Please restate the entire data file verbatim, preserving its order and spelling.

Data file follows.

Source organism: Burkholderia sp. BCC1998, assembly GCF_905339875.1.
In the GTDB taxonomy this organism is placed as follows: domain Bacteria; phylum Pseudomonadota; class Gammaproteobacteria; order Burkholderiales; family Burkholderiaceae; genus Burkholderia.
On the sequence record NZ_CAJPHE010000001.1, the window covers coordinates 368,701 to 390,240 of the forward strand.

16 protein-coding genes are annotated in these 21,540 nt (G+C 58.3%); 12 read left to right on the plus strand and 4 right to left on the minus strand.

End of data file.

Source organism: Burkholderia sp. BCC1998, assembly GCF_905339875.1.
In the GTDB taxonomy this organism is placed as follows: domain Bacteria; phylum Pseudomonadota; class Gammaproteobacteria; order Burkholderiales; family Burkholderiaceae; genus Burkholderia.
On the sequence record NZ_CAJPHE010000001.1, the window covers coordinates 368,701 to 390,240 of the forward strand.

16 protein-coding genes are annotated in these 21,540 nt (G+C 58.3%); 12 read left to right on the plus strand and 4 right to left on the minus strand.